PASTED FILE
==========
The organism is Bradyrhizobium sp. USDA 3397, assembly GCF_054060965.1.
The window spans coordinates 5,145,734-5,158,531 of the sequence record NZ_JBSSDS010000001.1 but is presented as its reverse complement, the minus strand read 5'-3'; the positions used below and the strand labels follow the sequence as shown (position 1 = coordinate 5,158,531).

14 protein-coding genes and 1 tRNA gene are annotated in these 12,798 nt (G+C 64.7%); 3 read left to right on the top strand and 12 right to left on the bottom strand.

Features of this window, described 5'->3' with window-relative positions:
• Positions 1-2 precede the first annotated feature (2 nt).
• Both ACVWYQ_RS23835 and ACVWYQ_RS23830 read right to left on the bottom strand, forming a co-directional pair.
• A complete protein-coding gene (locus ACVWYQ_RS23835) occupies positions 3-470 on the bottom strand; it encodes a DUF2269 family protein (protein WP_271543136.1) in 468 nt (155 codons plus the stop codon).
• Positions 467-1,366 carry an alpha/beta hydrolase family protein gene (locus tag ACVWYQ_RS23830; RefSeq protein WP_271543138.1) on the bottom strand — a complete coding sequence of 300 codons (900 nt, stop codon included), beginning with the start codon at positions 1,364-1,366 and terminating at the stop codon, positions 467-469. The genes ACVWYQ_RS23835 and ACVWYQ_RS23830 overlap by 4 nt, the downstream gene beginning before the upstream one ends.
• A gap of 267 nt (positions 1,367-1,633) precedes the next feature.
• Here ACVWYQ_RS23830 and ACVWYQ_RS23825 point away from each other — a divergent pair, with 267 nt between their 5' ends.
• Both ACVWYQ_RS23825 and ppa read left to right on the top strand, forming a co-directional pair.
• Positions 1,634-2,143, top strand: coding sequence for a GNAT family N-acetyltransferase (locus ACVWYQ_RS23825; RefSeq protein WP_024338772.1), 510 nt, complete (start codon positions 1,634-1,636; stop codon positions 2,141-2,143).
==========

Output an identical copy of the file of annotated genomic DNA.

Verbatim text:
The organism is Bradyrhizobium sp. USDA 3397, assembly GCF_054060965.1.
The window spans coordinates 5,145,734-5,158,531 of the sequence record NZ_JBSSDS010000001.1 but is presented as its reverse complement, the minus strand read 5'-3'; the positions used below and the strand labels follow the sequence as shown (position 1 = coordinate 5,158,531).

14 protein-coding genes and 1 tRNA gene are annotated in these 12,798 nt (G+C 64.7%); 3 read left to right on the top strand and 12 right to left on the bottom strand.

Features of this window, described 5'->3' with window-relative positions:
• Positions 1-2 precede the first annotated feature (2 nt).
• Both ACVWYQ_RS23835 and ACVWYQ_RS23830 read right to left on the bottom strand, forming a co-directional pair.
• A complete protein-coding gene (locus ACVWYQ_RS23835) occupies positions 3-470 on the bottom strand; it encodes a DUF2269 family protein (protein WP_271543136.1) in 468 nt (155 codons plus the stop codon).
• Positions 467-1,366 carry an alpha/beta hydrolase family protein gene (locus tag ACVWYQ_RS23830; RefSeq protein WP_271543138.1) on the bottom strand — a complete coding sequence of 300 codons (900 nt, stop codon included), beginning with the start codon at positions 1,364-1,366 and terminating at the stop codon, positions 467-469. The genes ACVWYQ_RS23835 and ACVWYQ_RS23830 overlap by 4 nt, the downstream gene beginning before the upstream one ends.
• A gap of 267 nt (positions 1,367-1,633) precedes the next feature.
• Here ACVWYQ_RS23830 and ACVWYQ_RS23825 point away from each other — a divergent pair, with 267 nt between their 5' ends.
• Both ACVWYQ_RS23825 and ppa read left to right on the top strand, forming a co-directional pair.
• Positions 1,634-2,143, top strand: coding sequence for a GNAT family N-acetyltransferase (locus ACVWYQ_RS23825; RefSeq protein WP_024338772.1), 510 nt, complete (start codon positions 1,634-1,636; stop codon positions 2,141-2,143).